Yesterday I posted about the heirloom knitting shawls. Donna commented that she's got the book on order - have I mentioned that that girl is a walking yarn/pattern encyclopedia? Well she is, and I'd be most excited if she does bring the book to snb aka show and tell next month.

Well, you won't believe this but two knit bloggers have set up a new blog called the Princess Diaries, aimed at charting their journey ('charting' - lace pun - aw I'm funny) of discovery through their knitting of the princess shawl from Heirloom Knitting. I stumbled upon it by accident, I clicked on someones blog list and got the blue blog and it went from there.

Right now they're just talking about how scared they are. But knitterguy's swatching so I'll be keeping my eye on this one - they plan on it taking at least a year to complete this project.

The most startling thing I read was that the knitterguy knitted the spider queen shawl and keeps it in a freezer bag in his freezer. I wonder if there's ice cream in his wardrobe?

Oh, and if you want the pattern you can't have it. It was a limited release of 250, and won't be released again until 2010.

Anyhow, I gotta go, a friend's coming round for coffee with her littlies and I was supposed to shower half an hour ago.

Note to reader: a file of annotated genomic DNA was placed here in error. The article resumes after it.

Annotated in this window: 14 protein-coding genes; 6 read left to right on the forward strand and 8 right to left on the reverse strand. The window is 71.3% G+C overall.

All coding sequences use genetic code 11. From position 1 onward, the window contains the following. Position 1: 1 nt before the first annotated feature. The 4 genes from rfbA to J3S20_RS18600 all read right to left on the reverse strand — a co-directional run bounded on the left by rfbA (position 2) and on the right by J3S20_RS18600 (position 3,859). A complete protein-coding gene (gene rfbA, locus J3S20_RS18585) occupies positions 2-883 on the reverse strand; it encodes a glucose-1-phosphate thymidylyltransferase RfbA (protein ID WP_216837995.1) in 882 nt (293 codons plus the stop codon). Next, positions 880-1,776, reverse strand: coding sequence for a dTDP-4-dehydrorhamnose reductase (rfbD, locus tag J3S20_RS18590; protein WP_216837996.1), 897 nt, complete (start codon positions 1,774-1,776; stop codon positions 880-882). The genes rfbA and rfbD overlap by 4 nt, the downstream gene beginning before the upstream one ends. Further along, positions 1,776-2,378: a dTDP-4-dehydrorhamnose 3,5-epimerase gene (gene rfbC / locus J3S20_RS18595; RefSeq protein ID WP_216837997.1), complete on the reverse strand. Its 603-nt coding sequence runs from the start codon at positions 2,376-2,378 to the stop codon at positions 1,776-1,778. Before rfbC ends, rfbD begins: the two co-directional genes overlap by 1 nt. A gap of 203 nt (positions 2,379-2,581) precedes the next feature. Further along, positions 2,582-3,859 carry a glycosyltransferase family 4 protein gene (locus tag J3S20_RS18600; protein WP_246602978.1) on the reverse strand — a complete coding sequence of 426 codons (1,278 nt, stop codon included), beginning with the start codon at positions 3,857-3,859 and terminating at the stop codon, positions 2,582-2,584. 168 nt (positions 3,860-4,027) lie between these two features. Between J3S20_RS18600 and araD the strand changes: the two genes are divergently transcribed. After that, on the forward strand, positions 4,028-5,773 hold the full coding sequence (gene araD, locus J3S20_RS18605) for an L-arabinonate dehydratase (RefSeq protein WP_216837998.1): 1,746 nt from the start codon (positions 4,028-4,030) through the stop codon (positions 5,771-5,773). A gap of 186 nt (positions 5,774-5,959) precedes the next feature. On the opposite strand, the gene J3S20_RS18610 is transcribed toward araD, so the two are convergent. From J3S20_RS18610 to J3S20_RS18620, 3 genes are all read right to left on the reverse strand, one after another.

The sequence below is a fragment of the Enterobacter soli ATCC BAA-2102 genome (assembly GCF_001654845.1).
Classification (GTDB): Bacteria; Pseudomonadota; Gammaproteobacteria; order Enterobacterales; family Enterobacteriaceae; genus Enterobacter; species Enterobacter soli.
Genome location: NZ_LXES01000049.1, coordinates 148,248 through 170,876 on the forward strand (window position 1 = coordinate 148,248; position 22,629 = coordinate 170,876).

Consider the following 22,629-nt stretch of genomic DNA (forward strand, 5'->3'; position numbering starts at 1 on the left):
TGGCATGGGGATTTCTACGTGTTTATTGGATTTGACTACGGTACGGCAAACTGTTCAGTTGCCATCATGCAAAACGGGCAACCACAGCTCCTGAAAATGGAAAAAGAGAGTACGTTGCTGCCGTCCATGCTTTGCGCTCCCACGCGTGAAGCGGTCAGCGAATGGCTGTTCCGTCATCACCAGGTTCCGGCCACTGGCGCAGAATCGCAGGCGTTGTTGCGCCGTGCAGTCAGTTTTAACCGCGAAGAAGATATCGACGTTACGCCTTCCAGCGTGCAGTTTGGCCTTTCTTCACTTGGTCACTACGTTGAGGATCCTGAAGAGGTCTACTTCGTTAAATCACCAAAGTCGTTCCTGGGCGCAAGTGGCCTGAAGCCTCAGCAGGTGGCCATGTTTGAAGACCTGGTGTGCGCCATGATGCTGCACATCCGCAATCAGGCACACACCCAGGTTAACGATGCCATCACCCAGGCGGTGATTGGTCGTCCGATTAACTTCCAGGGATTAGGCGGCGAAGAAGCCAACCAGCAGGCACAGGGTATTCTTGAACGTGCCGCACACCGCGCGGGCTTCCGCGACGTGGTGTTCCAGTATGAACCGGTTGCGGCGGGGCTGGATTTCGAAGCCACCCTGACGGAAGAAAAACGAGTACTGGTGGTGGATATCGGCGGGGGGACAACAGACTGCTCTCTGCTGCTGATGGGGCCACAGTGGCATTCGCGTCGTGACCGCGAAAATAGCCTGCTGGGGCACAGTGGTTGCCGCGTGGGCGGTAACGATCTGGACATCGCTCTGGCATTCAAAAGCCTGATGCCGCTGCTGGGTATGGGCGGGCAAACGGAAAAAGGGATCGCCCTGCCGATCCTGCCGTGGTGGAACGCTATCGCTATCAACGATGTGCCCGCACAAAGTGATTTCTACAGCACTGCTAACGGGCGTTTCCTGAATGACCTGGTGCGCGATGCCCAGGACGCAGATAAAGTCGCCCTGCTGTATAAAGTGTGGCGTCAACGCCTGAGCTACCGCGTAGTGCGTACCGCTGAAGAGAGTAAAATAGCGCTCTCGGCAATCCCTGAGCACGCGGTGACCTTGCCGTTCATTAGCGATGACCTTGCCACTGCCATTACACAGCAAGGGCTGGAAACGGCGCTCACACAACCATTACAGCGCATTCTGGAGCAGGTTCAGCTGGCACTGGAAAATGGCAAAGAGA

Ciao bellas.

Show me some discipline

8 Jan 2006

The more knitted lace I see, the more I want to make. It has become quite an obsession.

I am currently unable to get these wedding ring shawls out of my head. Please go and have a look. To me, they are just pure bliss. However, I have yet to see any such finished objects out there in blogland. Anybody? The yarn harlot and snowball I think have ordered the patterns, but if they've finished them it's been a big secret. And they're like, famous knitting machines, not upstarts from suburbian Wollongong like myself.

So, this shawl thing and what the yarn blog has recently brought up has got me thinking. How many well known knitting patterns never get made because they're too complicated or too long or too expensive?? And is it because we're too lazy or that we're just accustomed to instant gratification that we can't commit ourselves to these large projects. After all, the satisfaction of completing such a thing of glory must be immense.

Pam Allen's wrap style has a beautiful wrap in it that calls for 18 skeins of cashmere. It's as thick as a woven blanket. How many of those do you think have been made by handknitters? I'll hazard a guess not that many.

The weekend getaway satchet (felted carpet bag) in the interweave recently - you know the awesome one with all the flowers. There's a knitalong for that, it started in July 05 and it doesn't look like a single person has finished it.

Compare that to the greek pullover knitalong - there's nothing but finished objects there - and how gorgeous are they all?

Ene's scarf out of scarf style has a few finishers as well, and that's not a lightweight knit. (Well it is lightweight actually but you know what I mean)